Networking: Taking the Extra Step

Posted by on Oct 16, 2015 in ComLead, Organizational Leadership

For anyone who has attended college or even read an article on being successful, you know networking is always mentioned.  I can’t count how many times I have heard from various professors or read in various articles that networking is a kay factor in success.  But the problem is not many people know how to go about doing it and if you do get up enough courage to attend an event and make the connection, what do you do afterwards?

Networking unfortunately is not as simple as showing up to a gathering, exchanging cards, and then going home.  Tohandshake make the most of your experience and actually develop a connection there is much more work that must be done.

I read an article on LinkedIn this week by Jennefer Witter (CEO, PR Expert, Author, and the list goes on) that actually gave some helpful tips to making the most of your networking experience. Witter listed five important follow-up tips for networking.

  • Prioritize- If you collect 20 cards, narrow it down to the 10 that make the most sense for you and your area of interest/work.
  • Social Media- In today’s work we use social media for more hours a day then we probably spend physically talking to people. Use this to your advantage and connect on LinkedIn.
  • Invitations- Invite the people you met to an event your hosting or one you are attending and think they may enjoy.
  • Something Nice- Show them that you are keeping them in mind and reach out once a week or even twice a month if you are busy. Witter suggests sending an article they may be interested in.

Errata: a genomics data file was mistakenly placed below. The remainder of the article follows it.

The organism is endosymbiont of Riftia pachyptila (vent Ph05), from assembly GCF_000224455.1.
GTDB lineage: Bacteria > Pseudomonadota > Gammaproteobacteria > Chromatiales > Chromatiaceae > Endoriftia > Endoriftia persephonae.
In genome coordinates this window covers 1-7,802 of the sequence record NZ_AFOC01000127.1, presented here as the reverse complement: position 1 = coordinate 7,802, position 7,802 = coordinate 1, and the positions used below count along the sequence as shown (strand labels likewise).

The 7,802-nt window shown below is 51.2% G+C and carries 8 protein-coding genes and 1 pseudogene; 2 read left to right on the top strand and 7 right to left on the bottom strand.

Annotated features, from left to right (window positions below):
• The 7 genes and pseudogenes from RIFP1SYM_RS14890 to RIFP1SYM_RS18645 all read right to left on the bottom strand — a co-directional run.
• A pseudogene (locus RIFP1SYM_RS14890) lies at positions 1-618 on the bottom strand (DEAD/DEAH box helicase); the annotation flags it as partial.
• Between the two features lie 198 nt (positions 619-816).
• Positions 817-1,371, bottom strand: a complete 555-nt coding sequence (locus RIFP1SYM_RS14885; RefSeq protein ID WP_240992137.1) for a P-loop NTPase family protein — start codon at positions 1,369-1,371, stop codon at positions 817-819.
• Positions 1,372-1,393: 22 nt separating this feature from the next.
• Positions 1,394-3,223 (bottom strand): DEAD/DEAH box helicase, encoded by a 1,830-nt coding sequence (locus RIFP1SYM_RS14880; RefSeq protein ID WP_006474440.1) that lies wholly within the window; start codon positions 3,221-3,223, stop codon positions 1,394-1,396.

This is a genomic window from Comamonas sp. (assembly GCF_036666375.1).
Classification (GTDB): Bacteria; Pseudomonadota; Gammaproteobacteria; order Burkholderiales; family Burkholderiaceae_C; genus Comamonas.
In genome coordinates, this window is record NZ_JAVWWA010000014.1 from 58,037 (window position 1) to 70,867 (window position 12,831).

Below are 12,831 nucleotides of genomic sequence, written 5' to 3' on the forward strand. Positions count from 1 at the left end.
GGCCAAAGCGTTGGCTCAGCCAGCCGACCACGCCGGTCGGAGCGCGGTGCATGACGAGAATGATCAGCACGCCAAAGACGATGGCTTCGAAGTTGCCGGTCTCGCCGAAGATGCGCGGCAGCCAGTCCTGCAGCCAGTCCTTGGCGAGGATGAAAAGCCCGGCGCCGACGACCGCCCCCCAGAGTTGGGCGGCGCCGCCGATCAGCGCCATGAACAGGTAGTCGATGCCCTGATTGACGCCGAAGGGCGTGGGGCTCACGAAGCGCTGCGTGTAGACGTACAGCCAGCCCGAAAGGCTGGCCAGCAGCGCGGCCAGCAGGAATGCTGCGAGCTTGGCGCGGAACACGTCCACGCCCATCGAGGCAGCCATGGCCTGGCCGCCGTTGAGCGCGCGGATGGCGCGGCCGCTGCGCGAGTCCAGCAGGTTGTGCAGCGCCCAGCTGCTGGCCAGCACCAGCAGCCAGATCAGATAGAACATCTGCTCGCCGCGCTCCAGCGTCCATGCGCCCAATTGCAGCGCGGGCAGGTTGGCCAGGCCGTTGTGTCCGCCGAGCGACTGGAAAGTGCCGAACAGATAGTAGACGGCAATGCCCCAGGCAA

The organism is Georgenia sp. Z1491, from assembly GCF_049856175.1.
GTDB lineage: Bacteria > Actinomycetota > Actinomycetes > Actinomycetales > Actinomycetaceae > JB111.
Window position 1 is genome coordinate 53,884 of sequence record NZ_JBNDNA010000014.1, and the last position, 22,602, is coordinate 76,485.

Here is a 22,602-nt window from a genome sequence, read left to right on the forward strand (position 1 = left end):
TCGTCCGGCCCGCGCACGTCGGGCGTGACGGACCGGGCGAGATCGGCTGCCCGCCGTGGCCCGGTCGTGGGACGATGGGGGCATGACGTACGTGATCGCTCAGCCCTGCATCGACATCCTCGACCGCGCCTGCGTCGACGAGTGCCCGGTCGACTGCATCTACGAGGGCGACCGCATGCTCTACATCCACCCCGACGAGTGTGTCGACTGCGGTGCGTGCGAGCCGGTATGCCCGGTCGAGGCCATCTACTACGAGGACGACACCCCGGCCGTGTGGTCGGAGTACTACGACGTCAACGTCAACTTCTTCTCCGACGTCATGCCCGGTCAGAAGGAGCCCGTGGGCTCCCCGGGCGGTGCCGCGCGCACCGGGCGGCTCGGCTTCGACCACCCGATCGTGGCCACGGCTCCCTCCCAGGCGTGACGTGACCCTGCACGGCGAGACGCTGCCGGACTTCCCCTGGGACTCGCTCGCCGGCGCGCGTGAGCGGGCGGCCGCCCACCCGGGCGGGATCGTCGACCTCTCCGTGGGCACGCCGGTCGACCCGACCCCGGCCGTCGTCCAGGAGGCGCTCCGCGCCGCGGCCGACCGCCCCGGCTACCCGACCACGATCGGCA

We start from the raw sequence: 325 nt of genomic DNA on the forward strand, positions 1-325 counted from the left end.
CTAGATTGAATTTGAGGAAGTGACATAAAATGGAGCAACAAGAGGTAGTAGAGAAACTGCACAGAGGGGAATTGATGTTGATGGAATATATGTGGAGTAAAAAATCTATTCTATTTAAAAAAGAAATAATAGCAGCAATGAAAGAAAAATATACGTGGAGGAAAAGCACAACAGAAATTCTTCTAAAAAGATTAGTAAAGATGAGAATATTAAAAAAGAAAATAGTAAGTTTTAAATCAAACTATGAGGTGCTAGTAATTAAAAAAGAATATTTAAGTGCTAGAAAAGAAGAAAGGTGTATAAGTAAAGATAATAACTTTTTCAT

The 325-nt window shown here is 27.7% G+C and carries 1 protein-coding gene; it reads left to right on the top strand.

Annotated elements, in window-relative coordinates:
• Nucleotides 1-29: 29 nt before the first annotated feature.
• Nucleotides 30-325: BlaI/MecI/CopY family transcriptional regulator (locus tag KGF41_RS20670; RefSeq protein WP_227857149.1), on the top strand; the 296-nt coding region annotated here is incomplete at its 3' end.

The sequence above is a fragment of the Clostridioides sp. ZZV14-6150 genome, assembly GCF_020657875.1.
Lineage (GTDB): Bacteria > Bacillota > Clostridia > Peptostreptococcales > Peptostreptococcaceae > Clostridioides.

• Ask- one of the most important things to remember about successful networking is that it is not all about you. In order to develop of positive relationship you need to also offer your help to the other person.

Number 5 stood out to me in particular because it is not the first time I have heard this advice and I think it is truly the most important.  I am currently reading Give and Take by Adam Grant in my Leadership course and he talks about networking and the benefits to doing so as a giver not a taker.

The people who have the most success in networking and develop the soundest connections are those that are just as concerned about improving the other person’s life as they are their own. Grant even argues that they are the people who are not concerned with helping themselves at all but solely making the lives of others better. At the end of the day, people will dismiss you if they feel you are only looking to take advantage of their resources but they will help you if they see you genuinely want to help them as well.

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